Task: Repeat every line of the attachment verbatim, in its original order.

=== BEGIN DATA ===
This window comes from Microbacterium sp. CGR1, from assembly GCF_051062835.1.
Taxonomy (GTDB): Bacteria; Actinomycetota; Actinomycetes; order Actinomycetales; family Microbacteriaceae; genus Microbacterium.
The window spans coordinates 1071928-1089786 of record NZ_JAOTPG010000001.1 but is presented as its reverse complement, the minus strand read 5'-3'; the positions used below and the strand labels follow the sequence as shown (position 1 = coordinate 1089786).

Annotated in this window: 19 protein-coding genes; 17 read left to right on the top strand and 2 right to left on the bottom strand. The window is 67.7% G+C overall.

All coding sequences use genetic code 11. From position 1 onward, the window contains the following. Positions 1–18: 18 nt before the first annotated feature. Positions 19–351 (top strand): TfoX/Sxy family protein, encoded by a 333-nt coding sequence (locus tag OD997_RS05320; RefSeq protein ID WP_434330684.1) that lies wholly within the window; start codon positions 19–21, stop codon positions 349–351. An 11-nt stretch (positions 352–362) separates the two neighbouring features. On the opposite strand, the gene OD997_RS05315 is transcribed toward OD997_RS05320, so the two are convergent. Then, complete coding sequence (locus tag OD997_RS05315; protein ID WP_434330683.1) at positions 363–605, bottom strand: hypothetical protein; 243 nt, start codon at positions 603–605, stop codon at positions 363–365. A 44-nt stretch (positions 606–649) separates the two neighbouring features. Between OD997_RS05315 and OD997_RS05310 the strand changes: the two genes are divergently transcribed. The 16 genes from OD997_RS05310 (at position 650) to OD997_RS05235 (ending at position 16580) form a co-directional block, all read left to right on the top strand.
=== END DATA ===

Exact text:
This window comes from Microbacterium sp. CGR1, from assembly GCF_051062835.1.
Taxonomy (GTDB): Bacteria; Actinomycetota; Actinomycetes; order Actinomycetales; family Microbacteriaceae; genus Microbacterium.
The window spans coordinates 1071928-1089786 of record NZ_JAOTPG010000001.1 but is presented as its reverse complement, the minus strand read 5'-3'; the positions used below and the strand labels follow the sequence as shown (position 1 = coordinate 1089786).

Annotated in this window: 19 protein-coding genes; 17 read left to right on the top strand and 2 right to left on the bottom strand. The window is 67.7% G+C overall.

All coding sequences use genetic code 11. From position 1 onward, the window contains the following. Positions 1–18: 18 nt before the first annotated feature. Positions 19–351 (top strand): TfoX/Sxy family protein, encoded by a 333-nt coding sequence (locus tag OD997_RS05320; RefSeq protein ID WP_434330684.1) that lies wholly within the window; start codon positions 19–21, stop codon positions 349–351. An 11-nt stretch (positions 352–362) separates the two neighbouring features. On the opposite strand, the gene OD997_RS05315 is transcribed toward OD997_RS05320, so the two are convergent. Then, complete coding sequence (locus tag OD997_RS05315; protein ID WP_434330683.1) at positions 363–605, bottom strand: hypothetical protein; 243 nt, start codon at positions 603–605, stop codon at positions 363–365. A 44-nt stretch (positions 606–649) separates the two neighbouring features. Between OD997_RS05315 and OD997_RS05310 the strand changes: the two genes are divergently transcribed. The 16 genes from OD997_RS05310 (at position 650) to OD997_RS05235 (ending at position 16580) form a co-directional block, all read left to right on the top strand.